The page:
Now that I am the author of Sculptures of Melbourne, a history of Melbourne’s public sculpture I get invited to foundries to meet artists. I should really check exactly what I have written about them in the book and on my blog before meeting them, so that I can be prepared. The first thing that John Kelly wanted to talk about was site specific sculptures as I had described his Cow Up a Tree sculpture as “completely non-site specific”.

I doubt that I will say anything like that for his next sculpture as there is a big hook for that story: local boy makes a sculpture for his local suburb in a local foundry. John Kelly is not the only contemporary artist who grew up in Sunshine, but sculptures by Leigh Bowery or Stelarc might be too extreme and confronting for general public.

The local Brimbank City Council is making the most of the sculpture’s local manufacture, holding a “commissioning launch” at the foundry for the sculpture in a few weeks time. Something to do before the model becomes unrecognisable in plaster moulds. For several reasons the model for fake camouflage cow will be made of fibreglass, chiefly as it would weigh several tons if made of solid clay like the figure of man.

John Kelly and the marquette

John takes a break from pushing clay around on the sculpture and shows me the marquettes as Cameron McIndoe of Fundêre Foundry welds the armature of the hand. The problem of fitting the hand to the cow’s leg is going to take some time.

John Kelly and Cameron McIndoe

In the corner of Fundêre Foundry there is the larger than life size equestrian sculpture of a Australian horseman from the Boer War by Louis Laumen. There are plans for three more.

Louis Laumen Boer War equestrian at Fundêre Foundry


Docklands 1% Sculpture

There is an abundance of public sculpture in Melbourne’s Docklands precinct because the Melbourne City Council required the developers to commit 1% of its capital works program to art. The sculptures in the Docklands include some work by notable Australian sculptors but this post is not about all the sculpture, although I will mention some of them. This is about the commissioning process for these sculptures.

There are endless complaints about the Docklands, from almost everyone who speaks or writes about it. Except in Waterfront Spectacular – creating Melbourne Docklands – the people’s waterfront ed. John Keeney (Design Masters Press, 2005). This huge coffee table book is a puff piece of colour photography, hopelessly compromised with an editorial board that includes representatives from VicUrban and various state government departments. It has very little about the sculpture but lots of photographs of them. However, in one chapter, “State of the art”, Sue Neales gives details about the commissions and funding for the sculptures at Docklands.

There was a 1% contribution to public art from all construction. Of that 1% half would be spent within the public space of the developer’s building, 30% for artwork located outside of developers building and the remaining 20% went to fund commissions of large-scale sculptures and artwork for public spaces across the whole of Docklands. The art spend by the developers had to “involve the direct commissioning of an artist to design and construct a specific artwork”. A variety of commissioning processes were used in the Docklands from direct to open competitions.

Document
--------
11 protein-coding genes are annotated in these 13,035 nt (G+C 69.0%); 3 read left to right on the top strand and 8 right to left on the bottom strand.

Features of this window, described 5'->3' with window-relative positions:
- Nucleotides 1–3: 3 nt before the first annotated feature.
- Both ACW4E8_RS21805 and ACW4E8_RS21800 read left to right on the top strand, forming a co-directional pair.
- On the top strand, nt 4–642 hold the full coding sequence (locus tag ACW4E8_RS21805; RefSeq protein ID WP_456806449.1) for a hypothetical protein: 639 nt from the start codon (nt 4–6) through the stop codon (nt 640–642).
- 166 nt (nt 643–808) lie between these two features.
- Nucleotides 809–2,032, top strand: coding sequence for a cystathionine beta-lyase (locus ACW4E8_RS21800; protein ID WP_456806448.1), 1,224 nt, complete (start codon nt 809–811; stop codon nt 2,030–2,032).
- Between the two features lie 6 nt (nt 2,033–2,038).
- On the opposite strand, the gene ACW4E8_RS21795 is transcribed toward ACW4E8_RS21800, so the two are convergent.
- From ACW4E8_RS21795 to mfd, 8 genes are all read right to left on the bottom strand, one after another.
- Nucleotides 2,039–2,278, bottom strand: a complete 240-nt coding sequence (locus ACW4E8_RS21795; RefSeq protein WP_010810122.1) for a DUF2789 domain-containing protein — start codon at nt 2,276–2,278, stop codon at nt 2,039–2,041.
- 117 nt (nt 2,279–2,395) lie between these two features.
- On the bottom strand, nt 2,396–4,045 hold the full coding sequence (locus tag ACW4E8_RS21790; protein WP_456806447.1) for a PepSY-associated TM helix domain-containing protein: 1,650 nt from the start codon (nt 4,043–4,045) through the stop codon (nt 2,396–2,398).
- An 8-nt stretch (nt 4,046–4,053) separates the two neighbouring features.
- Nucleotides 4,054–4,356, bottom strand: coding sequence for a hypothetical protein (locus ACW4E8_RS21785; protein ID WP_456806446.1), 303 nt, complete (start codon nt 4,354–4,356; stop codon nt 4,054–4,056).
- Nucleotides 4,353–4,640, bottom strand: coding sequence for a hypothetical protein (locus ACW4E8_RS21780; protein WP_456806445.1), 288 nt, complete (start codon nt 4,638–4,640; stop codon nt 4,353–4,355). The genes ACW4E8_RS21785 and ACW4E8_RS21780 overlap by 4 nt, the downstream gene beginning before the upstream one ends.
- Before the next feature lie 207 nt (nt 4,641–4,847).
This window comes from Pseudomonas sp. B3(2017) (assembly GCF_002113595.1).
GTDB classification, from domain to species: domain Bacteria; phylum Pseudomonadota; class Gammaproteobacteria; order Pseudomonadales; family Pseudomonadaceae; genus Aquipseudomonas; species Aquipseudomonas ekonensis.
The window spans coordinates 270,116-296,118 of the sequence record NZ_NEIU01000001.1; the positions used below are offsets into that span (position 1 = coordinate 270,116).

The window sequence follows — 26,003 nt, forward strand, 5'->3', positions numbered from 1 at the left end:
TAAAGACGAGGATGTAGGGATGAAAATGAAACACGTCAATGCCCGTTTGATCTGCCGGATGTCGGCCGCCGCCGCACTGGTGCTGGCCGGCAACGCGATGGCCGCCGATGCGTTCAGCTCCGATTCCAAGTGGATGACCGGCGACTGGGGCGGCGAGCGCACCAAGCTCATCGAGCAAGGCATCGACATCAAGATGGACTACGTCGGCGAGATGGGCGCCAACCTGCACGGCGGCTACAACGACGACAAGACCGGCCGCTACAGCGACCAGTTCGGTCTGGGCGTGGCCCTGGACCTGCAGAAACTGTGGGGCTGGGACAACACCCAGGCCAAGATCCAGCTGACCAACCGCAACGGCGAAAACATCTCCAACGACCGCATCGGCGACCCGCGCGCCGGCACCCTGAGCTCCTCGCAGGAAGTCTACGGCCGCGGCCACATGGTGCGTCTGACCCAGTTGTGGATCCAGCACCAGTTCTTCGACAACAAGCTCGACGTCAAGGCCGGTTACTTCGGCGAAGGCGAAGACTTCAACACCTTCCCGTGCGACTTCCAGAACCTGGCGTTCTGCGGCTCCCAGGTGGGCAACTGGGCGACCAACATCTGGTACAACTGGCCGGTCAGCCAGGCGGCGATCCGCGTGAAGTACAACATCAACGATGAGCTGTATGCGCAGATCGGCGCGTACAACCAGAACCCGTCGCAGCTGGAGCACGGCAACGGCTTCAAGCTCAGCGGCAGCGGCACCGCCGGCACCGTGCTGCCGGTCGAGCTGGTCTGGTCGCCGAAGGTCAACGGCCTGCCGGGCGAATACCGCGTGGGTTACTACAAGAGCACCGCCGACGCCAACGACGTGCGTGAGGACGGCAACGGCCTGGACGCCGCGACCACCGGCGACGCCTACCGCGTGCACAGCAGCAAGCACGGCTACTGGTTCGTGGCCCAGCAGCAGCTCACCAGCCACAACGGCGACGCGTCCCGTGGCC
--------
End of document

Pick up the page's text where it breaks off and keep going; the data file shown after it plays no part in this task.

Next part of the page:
Virginia King’s “Reed Vessel” 2004 is a stainless steel and aluminium sculpture above reflective pool with a path through the middle of the A frame support for the boat structure. Virginia King’s “Reed Vessel” on Navigation Drive was a result of a limited competition. Six selected artists were invited to submit designs and maquettes (models of the proposed sculpture) for a competition with three winners selected to create artworks along Harbour Esplanade. New Zealand artist, Virginia King’s proposal was chosen. This work clearly fits with the Dockland’s themes.

The selection criteria for the sculpture included meeting Dockland themes of indigenous history, maritime, water, industrial history and urban interface. The themes are a way of the city council manipulating the memory of the area exploiting a desire for the authentic amid the completely constructed landscape.

Obviously not all of the sculptures do meet these themes. Emily Floyd “Signature Work (Rabbit)”, 2004 a large black painted aluminium toy rabbit on Waterview Walk and John Kelly’s “Cow Up a Tree” 1999 on Grand Plaza have little do with any of the themes in the selection criteria (except for, maybe “urban interface” what ever that means). Kelly’s “Cow Up a Tree” sculpture toured the France, Ireland and the Netherlands, making it completely non-site specific.

The art needed to be made for durable materials not prone to corrosion, able to withstand vandalism, with no small parts that could be stolen, “and be safe for people to touch and move around without any public liability issues” (p.118) For years temporary fencing has surrounded “Shoal Fly By” by Melbourne-based architect/artist partnership, Cat Macleod and Michael Bellemo on the
Harbour Esplanade. And now the sculpture has gone. Maybe there is a health and safety issue with the sculpture?

There are lots of new public sculptures in the Docklands development but I’ve been finding it hard to get around all of the industrial scale development. I ended up looking at Virginia King’s “Reed Vessel” on Google maps.

Has the 1% for the arts improved Docklands?